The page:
The Daily Northwestern

Committee expands Divvy use to income-eligible residents

Ald.+Cicely+Fleming+%289th%29+speaks+at+a+council+meeting.+Fleming+voted+to+approve+a+program+that+expands+Divvy+use+to+low-income+residents.
Ald. Cicely Fleming (9th) speaks at a council meeting. Fleming voted to approve a program that expands Divvy use to low-income residents.

Ald. Cicely Fleming (9th) speaks at a council meeting. Fleming voted to approve a program that expands Divvy use to low-income residents.

Daily file photo by Colin Boyle

Daily file photo by Colin Boyle

Ald. Cicely Fleming (9th) speaks at a council meeting. Fleming voted to approve a program that expands Divvy use to low-income residents.

Samantha Handler, Assistant City Editor

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The Transportation and Parking Committee voted Wednesday to start a program that expands Divvy bike use to low-income residents.

The program — Divvy for Everyone — allows income-eligible residents who are 16 years old or older to buy a one-time Divvy annual membership for $5, according to city documents. Usually, annual Divvy memberships cost $99, single rides cost $3 for a 30-minute trip and one-day passes cost $15.

Jessica Hyink, the city’s transportation and mobility coordinator, said she plans to roll the new program out in June. She said it will draw in people who would not have participated otherwise.

Hyink said city staff will use the same eligibility guidelines that the Parks, Recreation and Community Service Department uses for its fee assistance programs. She added that there is no direct cost to the city for the program, and the fees will go back into the cost of operation for Divvy.

According to city documents, eligible residents can sign up for the program in person at the Lorraine H. Morton Civic Center and at Parks, Recreation and Community Service facilities. Hyink said there is no technology required for residents to enroll, and unemployed residents can sign an affidavit letter to prove their eligibility.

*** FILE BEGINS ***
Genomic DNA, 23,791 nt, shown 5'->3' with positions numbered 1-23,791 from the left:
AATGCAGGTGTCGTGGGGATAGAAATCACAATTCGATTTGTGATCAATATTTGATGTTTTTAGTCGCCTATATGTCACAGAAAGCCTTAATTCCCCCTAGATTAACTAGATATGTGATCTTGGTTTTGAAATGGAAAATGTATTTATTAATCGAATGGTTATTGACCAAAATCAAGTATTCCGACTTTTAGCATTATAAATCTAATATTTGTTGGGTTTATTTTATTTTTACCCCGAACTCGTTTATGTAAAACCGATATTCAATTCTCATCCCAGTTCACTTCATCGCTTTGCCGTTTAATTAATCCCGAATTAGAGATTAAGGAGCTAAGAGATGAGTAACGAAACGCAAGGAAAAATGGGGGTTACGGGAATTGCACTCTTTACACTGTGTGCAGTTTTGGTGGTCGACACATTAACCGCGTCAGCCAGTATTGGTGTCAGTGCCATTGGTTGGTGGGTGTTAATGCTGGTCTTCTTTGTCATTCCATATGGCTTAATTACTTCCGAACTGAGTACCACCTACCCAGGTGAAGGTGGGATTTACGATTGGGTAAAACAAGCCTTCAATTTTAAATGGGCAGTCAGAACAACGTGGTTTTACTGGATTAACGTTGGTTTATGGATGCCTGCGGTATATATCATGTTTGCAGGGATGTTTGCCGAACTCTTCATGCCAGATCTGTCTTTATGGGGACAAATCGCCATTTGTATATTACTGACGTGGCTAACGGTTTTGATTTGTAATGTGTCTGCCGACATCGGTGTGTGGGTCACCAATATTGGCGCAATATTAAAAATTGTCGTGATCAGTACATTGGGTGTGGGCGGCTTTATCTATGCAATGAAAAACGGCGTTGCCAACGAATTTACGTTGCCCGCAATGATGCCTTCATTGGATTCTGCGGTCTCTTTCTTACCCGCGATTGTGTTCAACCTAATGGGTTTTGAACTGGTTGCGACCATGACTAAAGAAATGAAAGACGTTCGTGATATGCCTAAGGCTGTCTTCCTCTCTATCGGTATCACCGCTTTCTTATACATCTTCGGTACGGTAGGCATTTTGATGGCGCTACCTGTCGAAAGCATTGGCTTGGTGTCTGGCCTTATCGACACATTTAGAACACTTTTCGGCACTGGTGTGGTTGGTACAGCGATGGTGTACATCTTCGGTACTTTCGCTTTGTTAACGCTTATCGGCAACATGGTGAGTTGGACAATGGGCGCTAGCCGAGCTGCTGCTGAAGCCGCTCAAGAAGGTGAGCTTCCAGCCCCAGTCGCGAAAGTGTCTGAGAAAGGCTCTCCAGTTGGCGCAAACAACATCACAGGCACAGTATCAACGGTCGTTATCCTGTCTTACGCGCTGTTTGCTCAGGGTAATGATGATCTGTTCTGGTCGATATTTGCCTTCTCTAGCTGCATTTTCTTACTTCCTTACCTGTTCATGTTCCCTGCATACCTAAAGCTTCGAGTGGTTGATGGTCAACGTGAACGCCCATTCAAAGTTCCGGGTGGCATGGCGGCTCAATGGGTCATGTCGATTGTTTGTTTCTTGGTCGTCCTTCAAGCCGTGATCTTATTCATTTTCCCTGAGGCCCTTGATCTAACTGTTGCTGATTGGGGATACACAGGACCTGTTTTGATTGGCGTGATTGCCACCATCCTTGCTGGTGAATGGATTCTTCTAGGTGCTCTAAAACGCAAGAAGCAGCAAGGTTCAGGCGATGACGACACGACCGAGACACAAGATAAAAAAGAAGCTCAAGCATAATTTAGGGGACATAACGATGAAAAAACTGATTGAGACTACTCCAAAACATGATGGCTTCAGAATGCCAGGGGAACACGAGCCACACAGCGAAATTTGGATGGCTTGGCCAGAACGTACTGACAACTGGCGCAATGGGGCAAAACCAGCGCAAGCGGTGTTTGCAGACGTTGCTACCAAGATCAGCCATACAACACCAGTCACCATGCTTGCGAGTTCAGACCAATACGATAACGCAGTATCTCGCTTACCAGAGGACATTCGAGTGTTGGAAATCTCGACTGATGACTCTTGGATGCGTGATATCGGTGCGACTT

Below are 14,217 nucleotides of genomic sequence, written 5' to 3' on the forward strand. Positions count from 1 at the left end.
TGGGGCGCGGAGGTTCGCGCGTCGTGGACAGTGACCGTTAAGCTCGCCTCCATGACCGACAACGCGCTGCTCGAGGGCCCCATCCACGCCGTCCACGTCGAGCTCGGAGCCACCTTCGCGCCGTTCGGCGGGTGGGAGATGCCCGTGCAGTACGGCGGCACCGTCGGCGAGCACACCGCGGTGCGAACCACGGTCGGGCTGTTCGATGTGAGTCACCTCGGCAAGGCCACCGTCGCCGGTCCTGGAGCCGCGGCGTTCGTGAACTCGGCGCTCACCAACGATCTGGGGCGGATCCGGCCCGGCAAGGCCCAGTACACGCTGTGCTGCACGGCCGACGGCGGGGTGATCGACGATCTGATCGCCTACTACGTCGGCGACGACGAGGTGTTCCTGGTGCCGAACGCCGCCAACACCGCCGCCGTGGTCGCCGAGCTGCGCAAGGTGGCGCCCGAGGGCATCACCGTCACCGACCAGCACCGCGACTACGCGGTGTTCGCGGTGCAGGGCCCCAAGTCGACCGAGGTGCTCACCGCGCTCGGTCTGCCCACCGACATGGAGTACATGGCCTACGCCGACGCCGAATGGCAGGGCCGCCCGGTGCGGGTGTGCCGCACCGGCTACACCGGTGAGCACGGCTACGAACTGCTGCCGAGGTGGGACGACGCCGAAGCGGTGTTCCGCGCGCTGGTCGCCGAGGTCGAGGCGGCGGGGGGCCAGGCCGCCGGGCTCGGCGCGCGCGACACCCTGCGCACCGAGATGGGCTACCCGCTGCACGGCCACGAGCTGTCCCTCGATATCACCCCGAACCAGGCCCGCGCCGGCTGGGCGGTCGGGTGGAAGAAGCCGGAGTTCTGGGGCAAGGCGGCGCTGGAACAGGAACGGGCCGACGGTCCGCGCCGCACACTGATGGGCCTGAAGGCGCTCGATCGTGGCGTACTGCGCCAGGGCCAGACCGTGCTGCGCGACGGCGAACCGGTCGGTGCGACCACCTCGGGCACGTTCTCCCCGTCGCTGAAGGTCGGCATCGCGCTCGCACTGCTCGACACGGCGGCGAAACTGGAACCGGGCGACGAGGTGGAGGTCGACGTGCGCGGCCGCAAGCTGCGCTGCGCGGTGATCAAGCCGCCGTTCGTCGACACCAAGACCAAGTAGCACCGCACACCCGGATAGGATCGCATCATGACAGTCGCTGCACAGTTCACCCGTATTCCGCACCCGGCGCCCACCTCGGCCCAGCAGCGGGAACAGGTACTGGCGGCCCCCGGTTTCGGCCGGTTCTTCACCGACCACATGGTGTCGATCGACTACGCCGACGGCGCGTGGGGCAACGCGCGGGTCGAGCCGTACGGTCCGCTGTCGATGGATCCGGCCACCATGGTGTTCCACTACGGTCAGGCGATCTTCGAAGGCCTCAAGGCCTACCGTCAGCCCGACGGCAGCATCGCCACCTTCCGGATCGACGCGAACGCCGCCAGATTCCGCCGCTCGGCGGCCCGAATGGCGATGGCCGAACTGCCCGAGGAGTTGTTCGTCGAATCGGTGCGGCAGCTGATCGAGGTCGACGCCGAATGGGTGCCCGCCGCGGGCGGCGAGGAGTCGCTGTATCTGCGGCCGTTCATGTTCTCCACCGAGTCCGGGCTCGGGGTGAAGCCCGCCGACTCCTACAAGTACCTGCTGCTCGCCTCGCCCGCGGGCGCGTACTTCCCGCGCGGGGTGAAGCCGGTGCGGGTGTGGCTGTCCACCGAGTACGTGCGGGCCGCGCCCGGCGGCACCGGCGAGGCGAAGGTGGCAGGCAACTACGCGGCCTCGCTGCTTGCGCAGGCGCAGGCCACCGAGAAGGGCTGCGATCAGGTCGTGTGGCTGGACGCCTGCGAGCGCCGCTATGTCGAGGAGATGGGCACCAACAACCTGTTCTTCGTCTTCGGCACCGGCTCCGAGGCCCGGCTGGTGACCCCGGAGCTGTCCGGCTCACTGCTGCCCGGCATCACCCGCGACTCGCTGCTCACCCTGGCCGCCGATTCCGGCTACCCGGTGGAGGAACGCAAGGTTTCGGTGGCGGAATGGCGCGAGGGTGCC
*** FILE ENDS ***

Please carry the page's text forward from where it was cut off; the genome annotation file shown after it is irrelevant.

“What’s so great about this program is we’re eliminating financial membership barriers,” Hyink said. “Currently, the one-time ($)99 fee is just too much for a lot of people to pay.”

The Divvy program may also receive more advertising revenue in 2019, Hyink said: Chicago has a contract with Blue Cross Blue Shield to advertise on all bikes, including the ones in Evanston, and Chicago has offered to include Evanston on the contract starting next year.

Hyink said the city could look into acquiring more docking stations for the bikes, so the program could expand more into west Evanston. She said there are about three wards in the city that do not have docking stations either within the ward or on the border.

She added that the city could buy three stations from Oak Park at a reduced rate. And, because the Divvy program is currently under its $304,000 budget, Hyink said the city could use the rest of the allocated funds to pay for the docking stations.

Ald. Cicely Fleming (9th), who serves on the committee, said the city cannot purchase the stations at the moment with budget cuts looming, especially because the Divvy program is also up for cuts on the priority-based budget survey. She added that she does not know when the city will be ready to purchase the stations.

However, Fleming said she approved the $5 program because there is no cost to the city and because it would add “a few” more riders.

“I go back to my initial concern with Divvy, which is that it’s not really accessible to a lot of people in the city,” Fleming said. “On the other hand, then we’re not necessarily ready as a council to say, ‘Go ahead and buy three new stations.’”

Email: samanthahandler2021@u.northwestern.edu
Twitter: @sn_handler

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